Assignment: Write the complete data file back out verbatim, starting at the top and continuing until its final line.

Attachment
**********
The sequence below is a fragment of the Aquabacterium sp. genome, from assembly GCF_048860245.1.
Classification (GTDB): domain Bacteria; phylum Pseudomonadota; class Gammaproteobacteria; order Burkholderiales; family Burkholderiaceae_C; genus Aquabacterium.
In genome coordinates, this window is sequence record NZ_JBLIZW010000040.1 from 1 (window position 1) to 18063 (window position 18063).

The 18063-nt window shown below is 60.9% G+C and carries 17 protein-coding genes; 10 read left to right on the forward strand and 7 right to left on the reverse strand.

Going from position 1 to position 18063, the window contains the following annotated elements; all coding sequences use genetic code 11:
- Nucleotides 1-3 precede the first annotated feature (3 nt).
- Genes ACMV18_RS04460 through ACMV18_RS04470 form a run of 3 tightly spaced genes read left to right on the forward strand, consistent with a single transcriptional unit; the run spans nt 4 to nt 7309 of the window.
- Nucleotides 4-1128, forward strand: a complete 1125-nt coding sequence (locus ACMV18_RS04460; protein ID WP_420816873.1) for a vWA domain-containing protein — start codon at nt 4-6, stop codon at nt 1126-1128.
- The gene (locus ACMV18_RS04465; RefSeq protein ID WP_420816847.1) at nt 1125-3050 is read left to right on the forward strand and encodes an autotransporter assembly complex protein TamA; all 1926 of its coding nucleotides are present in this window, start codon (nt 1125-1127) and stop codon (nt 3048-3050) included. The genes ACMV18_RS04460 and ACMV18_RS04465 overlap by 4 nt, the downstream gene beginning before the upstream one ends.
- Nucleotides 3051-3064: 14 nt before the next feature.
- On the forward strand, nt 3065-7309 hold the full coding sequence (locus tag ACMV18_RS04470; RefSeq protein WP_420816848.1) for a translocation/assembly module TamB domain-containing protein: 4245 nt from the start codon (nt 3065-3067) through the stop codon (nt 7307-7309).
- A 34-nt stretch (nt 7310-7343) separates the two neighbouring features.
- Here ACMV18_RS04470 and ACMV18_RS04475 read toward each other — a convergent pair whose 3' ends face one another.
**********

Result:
The sequence below is a fragment of the Aquabacterium sp. genome, from assembly GCF_048860245.1.
Classification (GTDB): domain Bacteria; phylum Pseudomonadota; class Gammaproteobacteria; order Burkholderiales; family Burkholderiaceae_C; genus Aquabacterium.
In genome coordinates, this window is sequence record NZ_JBLIZW010000040.1 from 1 (window position 1) to 18063 (window position 18063).

The 18063-nt window shown below is 60.9% G+C and carries 17 protein-coding genes; 10 read left to right on the forward strand and 7 right to left on the reverse strand.

Going from position 1 to position 18063, the window contains the following annotated elements; all coding sequences use genetic code 11:
- Nucleotides 1-3 precede the first annotated feature (3 nt).
- Genes ACMV18_RS04460 through ACMV18_RS04470 form a run of 3 tightly spaced genes read left to right on the forward strand, consistent with a single transcriptional unit; the run spans nt 4 to nt 7309 of the window.
- Nucleotides 4-1128, forward strand: a complete 1125-nt coding sequence (locus ACMV18_RS04460; protein ID WP_420816873.1) for a vWA domain-containing protein — start codon at nt 4-6, stop codon at nt 1126-1128.
- The gene (locus ACMV18_RS04465; RefSeq protein ID WP_420816847.1) at nt 1125-3050 is read left to right on the forward strand and encodes an autotransporter assembly complex protein TamA; all 1926 of its coding nucleotides are present in this window, start codon (nt 1125-1127) and stop codon (nt 3048-3050) included. The genes ACMV18_RS04460 and ACMV18_RS04465 overlap by 4 nt, the downstream gene beginning before the upstream one ends.
- Nucleotides 3051-3064: 14 nt before the next feature.
- On the forward strand, nt 3065-7309 hold the full coding sequence (locus tag ACMV18_RS04470; RefSeq protein WP_420816848.1) for a translocation/assembly module TamB domain-containing protein: 4245 nt from the start codon (nt 3065-3067) through the stop codon (nt 7307-7309).
- A 34-nt stretch (nt 7310-7343) separates the two neighbouring features.
- Here ACMV18_RS04470 and ACMV18_RS04475 read toward each other — a convergent pair whose 3' ends face one another.